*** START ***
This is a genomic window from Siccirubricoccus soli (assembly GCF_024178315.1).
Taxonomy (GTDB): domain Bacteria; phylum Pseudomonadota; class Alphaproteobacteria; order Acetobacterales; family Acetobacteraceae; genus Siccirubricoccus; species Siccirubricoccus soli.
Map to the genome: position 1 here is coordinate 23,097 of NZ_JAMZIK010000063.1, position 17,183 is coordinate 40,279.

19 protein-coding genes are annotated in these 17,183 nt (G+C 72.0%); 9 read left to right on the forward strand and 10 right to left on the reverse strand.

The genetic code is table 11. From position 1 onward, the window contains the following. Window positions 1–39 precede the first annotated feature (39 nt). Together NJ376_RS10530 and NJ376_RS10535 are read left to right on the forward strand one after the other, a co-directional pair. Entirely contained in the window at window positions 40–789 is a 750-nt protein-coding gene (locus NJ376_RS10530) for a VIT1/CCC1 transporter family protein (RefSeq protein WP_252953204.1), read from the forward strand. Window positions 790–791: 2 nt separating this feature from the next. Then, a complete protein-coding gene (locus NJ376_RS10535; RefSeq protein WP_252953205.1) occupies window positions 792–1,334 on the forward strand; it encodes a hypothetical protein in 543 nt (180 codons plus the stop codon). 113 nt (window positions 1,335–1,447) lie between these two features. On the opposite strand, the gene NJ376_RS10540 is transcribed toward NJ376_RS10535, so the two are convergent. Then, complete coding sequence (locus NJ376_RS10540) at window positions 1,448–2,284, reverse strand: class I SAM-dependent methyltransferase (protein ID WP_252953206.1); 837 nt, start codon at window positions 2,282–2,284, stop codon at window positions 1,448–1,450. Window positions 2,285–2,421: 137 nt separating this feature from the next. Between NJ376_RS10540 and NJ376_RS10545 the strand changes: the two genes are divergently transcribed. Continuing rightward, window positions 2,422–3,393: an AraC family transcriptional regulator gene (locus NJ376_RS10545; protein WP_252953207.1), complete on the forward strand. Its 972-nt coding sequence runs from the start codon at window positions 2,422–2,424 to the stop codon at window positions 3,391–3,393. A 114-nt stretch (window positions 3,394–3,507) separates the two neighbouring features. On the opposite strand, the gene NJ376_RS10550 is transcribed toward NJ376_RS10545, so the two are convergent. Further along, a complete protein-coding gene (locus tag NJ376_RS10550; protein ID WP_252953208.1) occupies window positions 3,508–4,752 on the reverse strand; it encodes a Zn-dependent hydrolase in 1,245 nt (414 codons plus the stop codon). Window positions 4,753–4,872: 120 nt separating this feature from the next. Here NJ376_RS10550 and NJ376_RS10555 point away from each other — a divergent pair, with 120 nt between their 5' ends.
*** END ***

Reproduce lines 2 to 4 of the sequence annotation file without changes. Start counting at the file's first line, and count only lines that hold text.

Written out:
Taxonomy (GTDB): domain Bacteria; phylum Pseudomonadota; class Alphaproteobacteria; order Acetobacterales; family Acetobacteraceae; genus Siccirubricoccus; species Siccirubricoccus soli.
Map to the genome: position 1 here is coordinate 23,097 of NZ_JAMZIK010000063.1, position 17,183 is coordinate 40,279.

19 protein-coding genes are annotated in these 17,183 nt (G+C 72.0%); 9 read left to right on the forward strand and 10 right to left on the reverse strand.